Uncovering an oily mystery
Queen's researchers are making new discoveries about Paul Kane's paintings, an important collection of art for understanding 19th century Canada.
George Bevan (Classics) is using infrared light technology to peer underneath the oil of Kane's paintings and see the original pencil drawings. Kane's pencil drawings sketched in the field are the earliest depiction of 19th century Canadian and Aboriginal life. The artist took these sketches back to his Toronto studio in the 1850s and used oil paints to finish the artworks.
Working with Ian Longo, Dr. Bevan examined 130 paintings in the collection. Their work forms the basis of a new exhibition at the Royal Ontario Museum entitled The First Brush: Paul Kane and Infrared Reflectography.
"Paul Kane recorded a critical time in Canadian history. We wanted to learn how and if the paintings were adapted for the Western tastes of the time," says Dr. Bevan.
Mr. Longo photographed the paintings with a consumer grade camera. The infrared light technology revealed pencil, charcoal and painted sketches beneath the final oil painted surface – details that could not be detected by the naked eye.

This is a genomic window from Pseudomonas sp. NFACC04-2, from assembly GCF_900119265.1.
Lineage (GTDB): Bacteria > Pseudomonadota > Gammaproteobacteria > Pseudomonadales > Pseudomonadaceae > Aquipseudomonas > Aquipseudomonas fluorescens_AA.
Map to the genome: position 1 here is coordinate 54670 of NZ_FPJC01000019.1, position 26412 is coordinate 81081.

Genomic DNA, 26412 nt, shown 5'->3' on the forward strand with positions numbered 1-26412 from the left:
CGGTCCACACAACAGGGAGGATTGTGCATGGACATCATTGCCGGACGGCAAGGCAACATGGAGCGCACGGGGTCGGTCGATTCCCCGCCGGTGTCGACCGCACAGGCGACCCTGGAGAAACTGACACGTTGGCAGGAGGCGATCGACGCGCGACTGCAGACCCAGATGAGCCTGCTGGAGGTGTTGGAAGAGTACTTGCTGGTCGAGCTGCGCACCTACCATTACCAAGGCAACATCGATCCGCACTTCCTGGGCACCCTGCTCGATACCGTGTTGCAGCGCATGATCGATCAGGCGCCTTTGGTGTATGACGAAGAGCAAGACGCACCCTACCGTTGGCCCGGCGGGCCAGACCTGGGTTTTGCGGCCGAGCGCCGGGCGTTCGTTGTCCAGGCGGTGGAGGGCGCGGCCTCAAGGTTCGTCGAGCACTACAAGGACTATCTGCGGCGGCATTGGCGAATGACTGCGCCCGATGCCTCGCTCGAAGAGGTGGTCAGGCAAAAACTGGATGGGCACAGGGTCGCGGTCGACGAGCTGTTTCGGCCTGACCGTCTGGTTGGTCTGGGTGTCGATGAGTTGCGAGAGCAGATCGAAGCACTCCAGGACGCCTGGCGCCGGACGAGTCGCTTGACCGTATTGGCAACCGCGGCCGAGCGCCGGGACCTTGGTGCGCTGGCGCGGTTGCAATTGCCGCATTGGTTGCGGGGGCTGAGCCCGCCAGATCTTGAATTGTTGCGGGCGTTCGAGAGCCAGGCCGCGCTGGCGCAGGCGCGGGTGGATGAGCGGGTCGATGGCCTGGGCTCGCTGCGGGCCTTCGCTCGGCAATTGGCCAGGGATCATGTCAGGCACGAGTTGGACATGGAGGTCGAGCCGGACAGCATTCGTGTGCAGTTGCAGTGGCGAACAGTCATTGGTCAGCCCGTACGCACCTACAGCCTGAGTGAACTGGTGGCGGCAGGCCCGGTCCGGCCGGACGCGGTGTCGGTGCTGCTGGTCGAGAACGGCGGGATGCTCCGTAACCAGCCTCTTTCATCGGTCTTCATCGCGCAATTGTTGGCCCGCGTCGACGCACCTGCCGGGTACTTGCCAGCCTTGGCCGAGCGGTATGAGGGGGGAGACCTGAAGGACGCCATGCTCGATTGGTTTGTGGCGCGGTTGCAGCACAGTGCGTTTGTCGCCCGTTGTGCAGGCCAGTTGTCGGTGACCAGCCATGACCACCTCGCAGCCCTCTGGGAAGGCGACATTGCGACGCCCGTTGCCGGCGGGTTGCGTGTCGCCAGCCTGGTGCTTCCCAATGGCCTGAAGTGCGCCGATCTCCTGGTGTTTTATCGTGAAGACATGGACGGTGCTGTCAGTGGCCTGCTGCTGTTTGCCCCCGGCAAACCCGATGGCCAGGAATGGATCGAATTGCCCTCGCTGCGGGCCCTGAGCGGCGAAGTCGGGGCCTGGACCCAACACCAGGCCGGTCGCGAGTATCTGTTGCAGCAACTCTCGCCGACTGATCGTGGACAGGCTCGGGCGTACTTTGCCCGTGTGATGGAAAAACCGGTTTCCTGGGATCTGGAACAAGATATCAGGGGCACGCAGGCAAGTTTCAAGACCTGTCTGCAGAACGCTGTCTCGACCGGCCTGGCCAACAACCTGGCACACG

"At times it was shocking to see the difference in Kane's initial sketch work on the canvas and his final product," says Mr. Longo. "One of my favourites is a piece entitled "Return of a war party" in which the river in the scene has what appears to the viewer as only two large war canoes on it. In our photograph, though, we discovered a third large canoe that Kane later decided to eliminate from the scene and painted a large rock over top instead."
Based on the success of this project, Dr. Bevan hopes to put more collections of paintings under the lens for closer examination.
"The more we learn about paintings and painters like this, the more it helps us learn about history. We were lucky to be involved in this project."